Given the forced office closures and community quarantine guidance, COVID-19 has brought remote work to the forefront of HR policy conversations. Many organizational design professionals believe that this period of rapidly forced working from home will change the workplace landscape indefinitely. Recognizing that many companies are currently unprepared for a long-term shift to remote work and that not all functional roles are designed for success in a virtual work environment, it is important to define now how your company will address a workplace shift toward remote work and determine program success factors to evaluate trial work-from-home policies.
In the U.S., there is no federal policy that requires private employers to provide employees with sick leave benefits. State and municipal policies on sick time vary widely across markets. Despite the lack of federal mandate, many private employers choose to offer sick leave, vacation time or a combined PTO policy as part of a competitive hiring package. Given the largely voluntary nature of leave coverage, different organizations could give very different guidance to employees. This variance can result in a lot of confusion for employees. Additionally, data has shown that lower-income and hourly wage earners – i.e., those most likely to be financially impacted by local business closures – are least likely to have paid sick time.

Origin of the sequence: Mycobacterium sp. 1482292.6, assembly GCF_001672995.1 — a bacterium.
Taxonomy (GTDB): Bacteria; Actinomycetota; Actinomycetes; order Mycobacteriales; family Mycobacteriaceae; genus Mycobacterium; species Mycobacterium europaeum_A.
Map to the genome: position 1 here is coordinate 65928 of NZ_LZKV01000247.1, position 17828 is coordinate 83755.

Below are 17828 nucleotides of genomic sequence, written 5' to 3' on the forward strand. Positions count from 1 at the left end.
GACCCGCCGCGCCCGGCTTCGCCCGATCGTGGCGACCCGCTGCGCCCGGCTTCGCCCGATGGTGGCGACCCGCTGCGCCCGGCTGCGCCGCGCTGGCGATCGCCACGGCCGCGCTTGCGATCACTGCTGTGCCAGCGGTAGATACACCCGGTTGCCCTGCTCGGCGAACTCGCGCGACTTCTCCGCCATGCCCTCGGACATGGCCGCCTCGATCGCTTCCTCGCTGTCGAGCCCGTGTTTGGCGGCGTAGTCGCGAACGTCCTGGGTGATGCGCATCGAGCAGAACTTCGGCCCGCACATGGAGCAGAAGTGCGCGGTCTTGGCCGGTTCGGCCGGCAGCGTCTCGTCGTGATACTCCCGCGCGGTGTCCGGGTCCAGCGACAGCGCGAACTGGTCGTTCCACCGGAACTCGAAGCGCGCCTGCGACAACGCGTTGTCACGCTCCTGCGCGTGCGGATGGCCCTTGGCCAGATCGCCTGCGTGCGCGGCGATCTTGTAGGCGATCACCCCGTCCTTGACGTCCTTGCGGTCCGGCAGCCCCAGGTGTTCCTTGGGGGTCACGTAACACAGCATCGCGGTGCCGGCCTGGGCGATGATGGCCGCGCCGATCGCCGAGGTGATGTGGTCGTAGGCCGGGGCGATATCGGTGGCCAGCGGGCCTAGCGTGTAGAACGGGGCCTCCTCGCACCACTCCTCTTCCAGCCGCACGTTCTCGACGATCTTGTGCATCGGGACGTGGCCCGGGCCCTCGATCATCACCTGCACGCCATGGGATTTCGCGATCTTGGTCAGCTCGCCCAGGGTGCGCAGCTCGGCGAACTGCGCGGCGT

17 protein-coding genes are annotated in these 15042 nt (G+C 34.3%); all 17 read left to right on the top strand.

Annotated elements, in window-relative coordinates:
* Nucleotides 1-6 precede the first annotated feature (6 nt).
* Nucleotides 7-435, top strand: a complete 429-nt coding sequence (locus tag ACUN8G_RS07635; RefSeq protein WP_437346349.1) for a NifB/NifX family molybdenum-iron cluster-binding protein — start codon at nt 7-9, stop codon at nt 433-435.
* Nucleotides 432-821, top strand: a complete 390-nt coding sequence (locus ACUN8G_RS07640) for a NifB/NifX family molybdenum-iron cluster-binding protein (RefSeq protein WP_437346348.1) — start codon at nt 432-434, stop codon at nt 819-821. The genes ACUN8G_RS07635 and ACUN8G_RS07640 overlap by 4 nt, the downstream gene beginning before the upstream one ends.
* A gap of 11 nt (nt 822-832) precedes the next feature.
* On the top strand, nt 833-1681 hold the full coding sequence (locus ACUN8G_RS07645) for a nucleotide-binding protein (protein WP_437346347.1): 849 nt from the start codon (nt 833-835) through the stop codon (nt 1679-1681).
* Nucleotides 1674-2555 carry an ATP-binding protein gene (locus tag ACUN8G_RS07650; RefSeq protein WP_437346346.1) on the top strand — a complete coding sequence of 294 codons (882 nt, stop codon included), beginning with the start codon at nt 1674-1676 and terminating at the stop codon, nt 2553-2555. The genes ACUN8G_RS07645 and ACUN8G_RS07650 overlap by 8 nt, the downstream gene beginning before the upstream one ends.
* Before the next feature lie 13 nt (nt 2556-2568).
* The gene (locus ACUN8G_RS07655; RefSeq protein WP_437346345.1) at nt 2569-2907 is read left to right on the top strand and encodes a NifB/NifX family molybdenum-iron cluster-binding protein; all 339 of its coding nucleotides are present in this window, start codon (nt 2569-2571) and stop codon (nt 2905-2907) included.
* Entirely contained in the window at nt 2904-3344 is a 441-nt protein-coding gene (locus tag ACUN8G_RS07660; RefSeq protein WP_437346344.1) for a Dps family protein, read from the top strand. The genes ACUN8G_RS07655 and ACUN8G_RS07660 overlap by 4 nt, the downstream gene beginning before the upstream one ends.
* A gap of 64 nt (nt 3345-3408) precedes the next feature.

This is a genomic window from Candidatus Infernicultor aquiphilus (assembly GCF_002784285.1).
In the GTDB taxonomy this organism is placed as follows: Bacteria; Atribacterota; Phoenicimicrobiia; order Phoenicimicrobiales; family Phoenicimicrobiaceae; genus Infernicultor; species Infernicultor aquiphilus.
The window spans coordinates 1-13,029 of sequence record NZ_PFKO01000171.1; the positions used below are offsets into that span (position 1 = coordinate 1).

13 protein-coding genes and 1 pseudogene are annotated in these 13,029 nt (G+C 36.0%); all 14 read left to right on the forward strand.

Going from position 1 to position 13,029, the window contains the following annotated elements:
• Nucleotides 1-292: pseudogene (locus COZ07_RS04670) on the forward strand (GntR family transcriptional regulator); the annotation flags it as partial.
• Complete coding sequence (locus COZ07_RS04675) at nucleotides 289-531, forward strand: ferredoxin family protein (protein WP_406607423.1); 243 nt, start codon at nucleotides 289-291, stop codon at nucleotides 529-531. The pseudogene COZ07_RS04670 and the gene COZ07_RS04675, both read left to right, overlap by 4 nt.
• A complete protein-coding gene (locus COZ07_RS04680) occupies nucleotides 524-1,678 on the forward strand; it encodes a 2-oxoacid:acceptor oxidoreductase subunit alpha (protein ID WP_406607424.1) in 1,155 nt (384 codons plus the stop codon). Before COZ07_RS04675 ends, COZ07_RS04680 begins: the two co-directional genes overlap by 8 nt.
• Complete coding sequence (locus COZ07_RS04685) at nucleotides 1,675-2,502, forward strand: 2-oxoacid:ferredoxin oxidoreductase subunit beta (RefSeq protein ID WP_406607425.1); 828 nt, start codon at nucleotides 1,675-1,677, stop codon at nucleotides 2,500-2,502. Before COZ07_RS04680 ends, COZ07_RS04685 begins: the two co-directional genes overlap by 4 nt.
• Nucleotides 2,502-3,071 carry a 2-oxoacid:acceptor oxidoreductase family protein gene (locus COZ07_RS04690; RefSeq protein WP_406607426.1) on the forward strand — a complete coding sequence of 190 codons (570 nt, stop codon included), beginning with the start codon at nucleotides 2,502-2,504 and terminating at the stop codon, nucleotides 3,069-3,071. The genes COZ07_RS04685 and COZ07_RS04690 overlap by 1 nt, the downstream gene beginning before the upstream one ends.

In times like what we are currently experiencing, employees seek guidance from their social peers regarding what is “normal” in terms of employer leave coverage. Given the ease of digital dialogue on social platforms, there is high potential for policy confusion and coverage gaps to create employee concerns about employer generosity. Perceived company culture, employee satisfaction and employer reputation are key market differentiators in a competitive environment. Any employee concerns around coverage for forced leave could significantly add to the impact on your company’s financial well-being.
Like leave coverage, employee benefits vary widely by company. For organizations that do not offer a health benefits program, keep in mind that the current global emphasis on health concerns may increase the importance of health coverage in employees’ eyes as a key benefit in a company.
Beyond the obvious concerns related to healthcare coverage, the COVID-19 pandemic has raised several other benefits-related issues:
• Many employees in the American workforce will have been impacted by school closures and concerns for elder care, so they may need flex schedule or family coverage benefits.
• People may have increased interest in coverage for telehealth or virtual healthcare.
• There may be higher demand for mental health support in the wake of social distance policies and increased social concerns.
• Employees who have lost wages and are financially distressed may seek financial counseling.
• Team members may feel increased desire to support charity or give back to community organizations that have been impacted by the pandemic.